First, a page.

Highland Mommies fave Stroller Strides exempt from Denver park-permit rules -- for now

Categories: News

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Stroller Strides
Several years ago, the powerful Highlands Mommies put a stop to a policy that would have required private workout groups to pay for permits to operate in Denver parks. But after receiving complaints about the proliferation of such groups, Parks and Rec decided to consider the policy again. It was adopted in May -- though there's currently a moratorium on enforcing it for groups that use the walking paths, such as Mommies-favorite Stroller Strides.

That's because there is no permit that suits the needs of mobile groups like Stroller Strides, in which moms power-walk with their babies and do strength training exercises along the way. The current permits are designed to let groups or individuals rent a particular part of the park, such as a field for soccer practice.

"We put a moratorium on requiring a permit for commercial activity while we sit down to think about what the policy should look like," says Jeff Green, spokesman for the city's Parks and Recreation Department. "We want to make it so they can operate in the parks and do so within the rules and regulations." Green says the department expects to host stakeholder meetings to discuss a proposed permit and fee structure in early 2013.

A city ordinance that's been on the books for decades (and is on view below) says its unlawful to sell any goods or services in the parks "without legal authorization." But park rangers can't enforce city ordinances; they enforce Parks and Rec Rules and Regulations -- and until May 11, there wasn't a rule that coincided with the city ordinance.

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Stroller Strides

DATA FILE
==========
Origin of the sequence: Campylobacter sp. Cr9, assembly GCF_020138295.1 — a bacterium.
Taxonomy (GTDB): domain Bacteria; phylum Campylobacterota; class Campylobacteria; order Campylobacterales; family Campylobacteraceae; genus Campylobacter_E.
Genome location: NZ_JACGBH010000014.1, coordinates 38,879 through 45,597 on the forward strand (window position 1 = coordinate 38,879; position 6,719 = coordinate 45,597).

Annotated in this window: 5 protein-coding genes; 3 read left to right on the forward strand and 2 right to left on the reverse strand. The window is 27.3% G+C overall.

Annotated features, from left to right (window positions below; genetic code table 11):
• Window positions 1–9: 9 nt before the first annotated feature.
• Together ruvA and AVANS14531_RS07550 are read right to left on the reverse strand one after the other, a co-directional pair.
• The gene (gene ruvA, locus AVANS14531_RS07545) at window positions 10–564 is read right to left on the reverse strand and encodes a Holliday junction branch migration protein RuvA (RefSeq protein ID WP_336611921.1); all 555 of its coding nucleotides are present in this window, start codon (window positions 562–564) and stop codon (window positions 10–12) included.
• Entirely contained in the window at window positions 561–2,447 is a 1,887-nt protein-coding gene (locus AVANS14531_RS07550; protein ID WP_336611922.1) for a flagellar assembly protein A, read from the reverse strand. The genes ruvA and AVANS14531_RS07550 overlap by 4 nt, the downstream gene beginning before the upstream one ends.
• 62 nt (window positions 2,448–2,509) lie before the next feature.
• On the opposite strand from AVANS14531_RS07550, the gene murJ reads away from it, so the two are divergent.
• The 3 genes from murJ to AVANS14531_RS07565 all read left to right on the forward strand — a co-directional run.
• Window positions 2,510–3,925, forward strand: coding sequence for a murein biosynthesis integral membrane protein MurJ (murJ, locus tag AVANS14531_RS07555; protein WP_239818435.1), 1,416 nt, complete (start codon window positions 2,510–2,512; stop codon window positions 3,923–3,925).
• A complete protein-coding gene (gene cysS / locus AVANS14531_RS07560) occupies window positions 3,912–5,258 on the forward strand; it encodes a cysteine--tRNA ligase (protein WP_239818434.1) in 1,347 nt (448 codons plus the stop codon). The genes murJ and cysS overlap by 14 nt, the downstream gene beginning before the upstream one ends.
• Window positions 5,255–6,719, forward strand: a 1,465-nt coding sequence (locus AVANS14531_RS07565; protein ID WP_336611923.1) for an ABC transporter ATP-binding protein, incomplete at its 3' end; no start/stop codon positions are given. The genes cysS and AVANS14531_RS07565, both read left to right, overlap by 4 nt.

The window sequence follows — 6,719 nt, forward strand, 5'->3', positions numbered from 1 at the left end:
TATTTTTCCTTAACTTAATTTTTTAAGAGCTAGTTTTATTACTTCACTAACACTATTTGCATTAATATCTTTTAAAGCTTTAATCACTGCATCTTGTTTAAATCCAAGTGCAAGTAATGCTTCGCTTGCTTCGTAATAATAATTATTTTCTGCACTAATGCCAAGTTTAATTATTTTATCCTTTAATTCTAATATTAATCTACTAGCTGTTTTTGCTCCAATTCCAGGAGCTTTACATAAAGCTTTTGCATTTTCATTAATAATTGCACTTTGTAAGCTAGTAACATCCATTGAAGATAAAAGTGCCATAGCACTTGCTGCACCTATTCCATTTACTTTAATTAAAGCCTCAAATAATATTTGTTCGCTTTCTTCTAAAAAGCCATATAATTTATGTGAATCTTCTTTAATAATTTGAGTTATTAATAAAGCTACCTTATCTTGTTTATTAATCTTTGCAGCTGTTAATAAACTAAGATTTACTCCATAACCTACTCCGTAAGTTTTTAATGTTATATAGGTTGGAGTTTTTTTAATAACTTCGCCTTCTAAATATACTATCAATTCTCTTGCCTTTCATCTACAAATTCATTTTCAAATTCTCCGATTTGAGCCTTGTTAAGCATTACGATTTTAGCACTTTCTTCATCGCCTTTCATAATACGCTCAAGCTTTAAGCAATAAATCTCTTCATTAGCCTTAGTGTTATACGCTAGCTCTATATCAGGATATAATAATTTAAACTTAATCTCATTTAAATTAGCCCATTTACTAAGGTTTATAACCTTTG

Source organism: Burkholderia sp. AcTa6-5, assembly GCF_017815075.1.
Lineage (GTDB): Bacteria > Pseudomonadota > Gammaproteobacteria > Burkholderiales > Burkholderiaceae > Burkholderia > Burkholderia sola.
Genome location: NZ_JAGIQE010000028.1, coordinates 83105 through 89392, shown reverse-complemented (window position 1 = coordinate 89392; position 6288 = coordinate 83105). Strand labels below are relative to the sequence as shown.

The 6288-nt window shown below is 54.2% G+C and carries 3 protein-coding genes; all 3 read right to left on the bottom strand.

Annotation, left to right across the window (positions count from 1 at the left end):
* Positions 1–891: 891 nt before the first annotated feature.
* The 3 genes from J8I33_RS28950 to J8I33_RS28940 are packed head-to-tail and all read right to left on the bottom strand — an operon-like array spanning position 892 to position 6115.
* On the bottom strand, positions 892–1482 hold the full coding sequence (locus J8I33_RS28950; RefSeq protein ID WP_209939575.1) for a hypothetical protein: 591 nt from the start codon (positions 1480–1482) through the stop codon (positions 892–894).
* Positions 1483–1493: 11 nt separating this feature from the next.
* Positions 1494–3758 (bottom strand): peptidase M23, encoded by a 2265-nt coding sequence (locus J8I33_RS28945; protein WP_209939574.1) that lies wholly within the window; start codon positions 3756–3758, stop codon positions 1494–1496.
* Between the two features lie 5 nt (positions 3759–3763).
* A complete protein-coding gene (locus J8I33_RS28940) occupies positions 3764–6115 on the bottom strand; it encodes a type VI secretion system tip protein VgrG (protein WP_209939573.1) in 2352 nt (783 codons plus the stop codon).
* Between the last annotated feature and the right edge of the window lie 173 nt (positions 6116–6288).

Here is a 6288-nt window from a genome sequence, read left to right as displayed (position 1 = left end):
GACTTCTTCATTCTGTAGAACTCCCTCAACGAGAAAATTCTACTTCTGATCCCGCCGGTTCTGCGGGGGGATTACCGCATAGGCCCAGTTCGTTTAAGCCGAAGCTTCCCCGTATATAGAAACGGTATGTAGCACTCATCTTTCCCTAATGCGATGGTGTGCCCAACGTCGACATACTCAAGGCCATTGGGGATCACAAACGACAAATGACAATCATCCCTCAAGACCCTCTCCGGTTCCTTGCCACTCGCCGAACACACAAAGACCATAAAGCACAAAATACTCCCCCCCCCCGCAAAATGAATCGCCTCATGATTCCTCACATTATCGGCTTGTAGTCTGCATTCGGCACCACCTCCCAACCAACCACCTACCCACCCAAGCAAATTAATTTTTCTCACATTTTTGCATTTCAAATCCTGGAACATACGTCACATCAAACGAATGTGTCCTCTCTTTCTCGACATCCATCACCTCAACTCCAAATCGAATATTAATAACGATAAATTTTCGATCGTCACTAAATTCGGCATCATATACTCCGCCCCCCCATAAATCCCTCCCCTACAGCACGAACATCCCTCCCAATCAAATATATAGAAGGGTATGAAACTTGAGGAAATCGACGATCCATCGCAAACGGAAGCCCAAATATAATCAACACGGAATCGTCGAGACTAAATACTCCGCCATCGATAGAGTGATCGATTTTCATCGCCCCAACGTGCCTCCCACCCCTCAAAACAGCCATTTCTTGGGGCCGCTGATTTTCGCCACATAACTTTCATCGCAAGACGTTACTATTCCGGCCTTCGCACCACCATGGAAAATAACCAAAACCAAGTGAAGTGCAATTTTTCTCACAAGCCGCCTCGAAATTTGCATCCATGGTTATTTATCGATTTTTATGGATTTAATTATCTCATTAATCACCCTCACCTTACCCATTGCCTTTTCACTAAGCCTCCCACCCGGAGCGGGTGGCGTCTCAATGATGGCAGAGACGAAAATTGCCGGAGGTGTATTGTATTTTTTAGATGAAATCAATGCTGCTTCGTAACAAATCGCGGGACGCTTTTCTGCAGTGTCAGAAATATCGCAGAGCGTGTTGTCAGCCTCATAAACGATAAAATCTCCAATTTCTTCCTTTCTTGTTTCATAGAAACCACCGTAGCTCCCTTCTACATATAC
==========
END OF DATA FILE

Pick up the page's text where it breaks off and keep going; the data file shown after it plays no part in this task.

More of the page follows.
Sarah Johnson owns the Stroller Strides Highlands franchise. She first heard about the new rule (which is also on view below) in October, when she got an e-mail from a park ranger informing her of it and suggesting she contact the permit office. "There was a week and a half when they kicked everybody out of all the parks," Johnson says. "Then people started raising H-E-double-hockey-sticks."

By the time Parks and Rec staffers realized they didn't have a permit for mobile groups and put in place the enforcement moratorium, Johnson's group was getting ready to head inside for the winter anyway. Currently, the group gathers at the Clare Gardens gymnasium. But Johnson hopes to begin hosting outdoor classes again on April 1. If Denver hasn't come up with a policy that works for her by then, she says she may take her group to Edgewater.

"Their parks and rec department has already embraced us with open arms and said, 'We'd love to have you,'" she says. "They are offering it to us for free."

Denver will likely charge a fee and, Green says, the fee may vary from park to park; permits for busier parks, such as Wash Park, may cost more. The dates and times that private workout groups can operate in certain parks may also be limited -- or prohibited entirely -- depending on how much the park is used, he says.

But Green says the department also understands that the fee structure has to be affordable for groups that may only charge their customers $5 or $10 a class. "We need to find out how they operate and figure out something that works," he says.

Continue reading to view the city ordinance and the new Parks and Rec rule.

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